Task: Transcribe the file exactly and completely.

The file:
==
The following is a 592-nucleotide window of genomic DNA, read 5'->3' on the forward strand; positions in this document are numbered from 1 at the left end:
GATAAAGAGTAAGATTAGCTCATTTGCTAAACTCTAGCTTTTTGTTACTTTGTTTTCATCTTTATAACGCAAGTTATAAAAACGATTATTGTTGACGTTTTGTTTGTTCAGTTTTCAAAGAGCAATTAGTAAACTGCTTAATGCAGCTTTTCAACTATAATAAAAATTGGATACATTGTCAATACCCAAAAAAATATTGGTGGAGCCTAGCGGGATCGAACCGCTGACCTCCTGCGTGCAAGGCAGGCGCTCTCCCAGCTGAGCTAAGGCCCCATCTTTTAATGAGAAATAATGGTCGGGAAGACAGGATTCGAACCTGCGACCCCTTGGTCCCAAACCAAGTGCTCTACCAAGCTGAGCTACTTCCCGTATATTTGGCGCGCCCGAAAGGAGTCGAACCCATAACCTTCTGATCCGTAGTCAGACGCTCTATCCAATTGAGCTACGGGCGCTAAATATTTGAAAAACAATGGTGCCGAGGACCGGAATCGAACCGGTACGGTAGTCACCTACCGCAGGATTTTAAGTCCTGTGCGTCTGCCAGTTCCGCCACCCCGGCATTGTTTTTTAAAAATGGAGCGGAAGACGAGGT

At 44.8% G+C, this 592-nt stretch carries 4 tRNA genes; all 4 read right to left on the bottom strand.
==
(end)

The following is a 592-nucleotide window of genomic DNA, read 5'->3' on the forward strand; positions in this document are numbered from 1 at the left end:
GATAAAGAGTAAGATTAGCTCATTTGCTAAACTCTAGCTTTTTGTTACTTTGTTTTCATCTTTATAACGCAAGTTATAAAAACGATTATTGTTGACGTTTTGTTTGTTCAGTTTTCAAAGAGCAATTAGTAAACTGCTTAATGCAGCTTTTCAACTATAATAAAAATTGGATACATTGTCAATACCCAAAAAAATATTGGTGGAGCCTAGCGGGATCGAACCGCTGACCTCCTGCGTGCAAGGCAGGCGCTCTCCCAGCTGAGCTAAGGCCCCATCTTTTAATGAGAAATAATGGTCGGGAAGACAGGATTCGAACCTGCGACCCCTTGGTCCCAAACCAAGTGCTCTACCAAGCTGAGCTACTTCCCGTATATTTGGCGCGCCCGAAAGGAGTCGAACCCATAACCTTCTGATCCGTAGTCAGACGCTCTATCCAATTGAGCTACGGGCGCTAAATATTTGAAAAACAATGGTGCCGAGGACCGGAATCGAACCGGTACGGTAGTCACCTACCGCAGGATTTTAAGTCCTGTGCGTCTGCCAGTTCCGCCACCCCGGCATTGTTTTTTAAAAATGGAGCGGAAGACGAGGT

At 44.8% G+C, this 592-nt stretch carries 4 tRNA genes; all 4 read right to left on the bottom strand.